Sunday, 3 April 2011

Early US Shooting Star and Road Rocket pics

I have a lot of BSA material lying around my hard drive that's badly filed so gets overlooked and forgotten about.  In that category are some dealer photos of a very early US spec Road Rocket and Shooting Star that I recently re-discovered.  These are interesting for several reasons so I thought I'd post them.

First of all, I haven't seen these anywhere else - which was the reason for getting them in the first place.

Second, they show - if the photos are to be believed - that early models had a couple of features that are specific to US models or that were dropped later in the first year.

For example, both models are fitted with Fat Girlings. I think the first BSAs these were fitted to were some of the earliest CB Gold Stars shipped in late 1953 - they had certainly stopped fitting them to bikes shipped in 1954.

Another feature is the wing-nut type oil tank filler cap. Until I had seen these I thought these were only fitted to very early CB Gold Stars shipped in 1953.

Finally, the standout feature on the Road Rocket of course is the alloy Road Rocket sculpture on the front mudguard.

 Road Rockets were only available in the US for the first two years of manufacture and were only fitted with the 'rocket in the US - were UK enthusiasts sick with jealousy!  BSA used different finishes and different cycle parts on some US models but something as unique and needless as this - there has to be an interesting story behind this. It's so un-characteristically BSA.

Since both photos use BSA's Daytona win as a promotional aid, this dates them as being not earlier than March 1954 though the bikes used for the photos would have produced earlier. Since the photographer credited is Moss Photo of NY, it's reasonable to assume that these were produced at the request-of or for use by the Eastern Distributor Rich Childs. I'm not aware of any difference in finish between East and West coast models as is the case with other BSAs around the same time - the Super Flash for example - but it makes me inclined to take a look at the despatch records some time - another blog, for another day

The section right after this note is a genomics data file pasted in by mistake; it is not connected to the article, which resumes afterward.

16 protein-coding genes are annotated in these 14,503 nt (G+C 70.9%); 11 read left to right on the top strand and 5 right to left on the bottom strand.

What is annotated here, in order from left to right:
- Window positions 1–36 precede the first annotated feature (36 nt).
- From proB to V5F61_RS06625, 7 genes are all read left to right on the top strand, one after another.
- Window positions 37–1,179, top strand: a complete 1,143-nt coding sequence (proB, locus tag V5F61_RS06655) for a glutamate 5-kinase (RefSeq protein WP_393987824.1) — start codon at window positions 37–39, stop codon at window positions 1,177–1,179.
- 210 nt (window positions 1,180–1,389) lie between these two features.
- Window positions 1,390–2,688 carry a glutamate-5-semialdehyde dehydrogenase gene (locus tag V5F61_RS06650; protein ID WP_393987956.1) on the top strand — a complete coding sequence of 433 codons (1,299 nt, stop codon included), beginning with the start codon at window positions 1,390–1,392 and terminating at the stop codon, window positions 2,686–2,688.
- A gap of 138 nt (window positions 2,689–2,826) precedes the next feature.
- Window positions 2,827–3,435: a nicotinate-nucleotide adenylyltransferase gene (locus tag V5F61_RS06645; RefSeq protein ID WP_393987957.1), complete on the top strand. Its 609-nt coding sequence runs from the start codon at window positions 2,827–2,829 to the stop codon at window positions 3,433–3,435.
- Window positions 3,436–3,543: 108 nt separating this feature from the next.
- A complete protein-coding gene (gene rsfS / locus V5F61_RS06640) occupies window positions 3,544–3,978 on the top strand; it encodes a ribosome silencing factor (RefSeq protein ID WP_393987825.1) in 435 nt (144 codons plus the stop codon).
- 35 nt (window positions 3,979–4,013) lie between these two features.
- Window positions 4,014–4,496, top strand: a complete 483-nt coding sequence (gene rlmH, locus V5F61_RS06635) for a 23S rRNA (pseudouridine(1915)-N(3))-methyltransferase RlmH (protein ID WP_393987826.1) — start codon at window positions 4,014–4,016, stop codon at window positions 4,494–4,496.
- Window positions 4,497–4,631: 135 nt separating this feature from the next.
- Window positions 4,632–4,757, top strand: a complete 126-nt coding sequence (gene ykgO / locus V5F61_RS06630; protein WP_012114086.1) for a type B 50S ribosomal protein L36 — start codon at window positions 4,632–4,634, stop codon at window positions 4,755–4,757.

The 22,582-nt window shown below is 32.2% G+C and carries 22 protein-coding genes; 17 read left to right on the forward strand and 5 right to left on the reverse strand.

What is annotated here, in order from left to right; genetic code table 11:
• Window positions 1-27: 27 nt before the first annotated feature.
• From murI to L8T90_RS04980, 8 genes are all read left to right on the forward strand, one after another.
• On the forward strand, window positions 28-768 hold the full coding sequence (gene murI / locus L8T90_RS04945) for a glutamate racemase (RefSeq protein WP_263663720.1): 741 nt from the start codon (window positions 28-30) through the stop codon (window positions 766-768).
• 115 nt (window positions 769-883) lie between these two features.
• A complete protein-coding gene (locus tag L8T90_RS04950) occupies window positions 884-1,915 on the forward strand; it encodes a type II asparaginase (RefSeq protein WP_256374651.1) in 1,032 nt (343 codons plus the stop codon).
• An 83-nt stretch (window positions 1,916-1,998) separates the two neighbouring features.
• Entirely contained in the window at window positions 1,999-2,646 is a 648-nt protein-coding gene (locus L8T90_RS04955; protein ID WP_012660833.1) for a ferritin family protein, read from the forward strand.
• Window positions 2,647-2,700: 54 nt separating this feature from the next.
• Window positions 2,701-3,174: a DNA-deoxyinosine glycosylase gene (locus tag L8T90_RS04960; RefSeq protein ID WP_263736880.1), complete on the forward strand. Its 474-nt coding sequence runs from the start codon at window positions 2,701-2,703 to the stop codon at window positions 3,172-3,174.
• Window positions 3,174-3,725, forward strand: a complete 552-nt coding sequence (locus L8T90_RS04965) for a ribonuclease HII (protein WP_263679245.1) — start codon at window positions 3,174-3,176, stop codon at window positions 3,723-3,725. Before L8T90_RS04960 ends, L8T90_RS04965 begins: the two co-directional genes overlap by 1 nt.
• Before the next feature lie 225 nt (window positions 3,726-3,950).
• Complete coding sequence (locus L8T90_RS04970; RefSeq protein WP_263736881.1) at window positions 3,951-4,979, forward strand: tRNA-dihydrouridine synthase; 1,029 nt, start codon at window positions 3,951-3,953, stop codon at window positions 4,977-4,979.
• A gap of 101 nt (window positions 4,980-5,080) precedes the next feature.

.If the photos are to be believed. What I mean by this is that the photos follow usual BSA practice of being at best, a touched-up version of an original photo or worse, a fairly creative rendition or imagining of the actual bike. The most creative ones that I've seen are of competition models not generally available to the public like the Daytona models, something that didn't help when researching these for restoration (add link).

Heavily re-touched BSA promotional photo of a 1954 Daytona Shooting Star. Many features are incorrect so this may have used a photo of an early prototype of the Daytona bike.

The picture above shows what is described a Daytona Shooting Start but the bike appears to be a mish-mash of parts from 1953 (e.g. megaphones, mudguards) and 1954 Daytona twins. I have seen original photos of the Daytona bikes in prototype stage with variations like these so this may have it's origins in a prototype also.
These 'artist impression' photos are at their least creative for over-the-counter models and of necessity - picture the scene at the dealer as the customer complains that the bike he bought doesn't look like the one in the photo that made him buy the bike in the first place!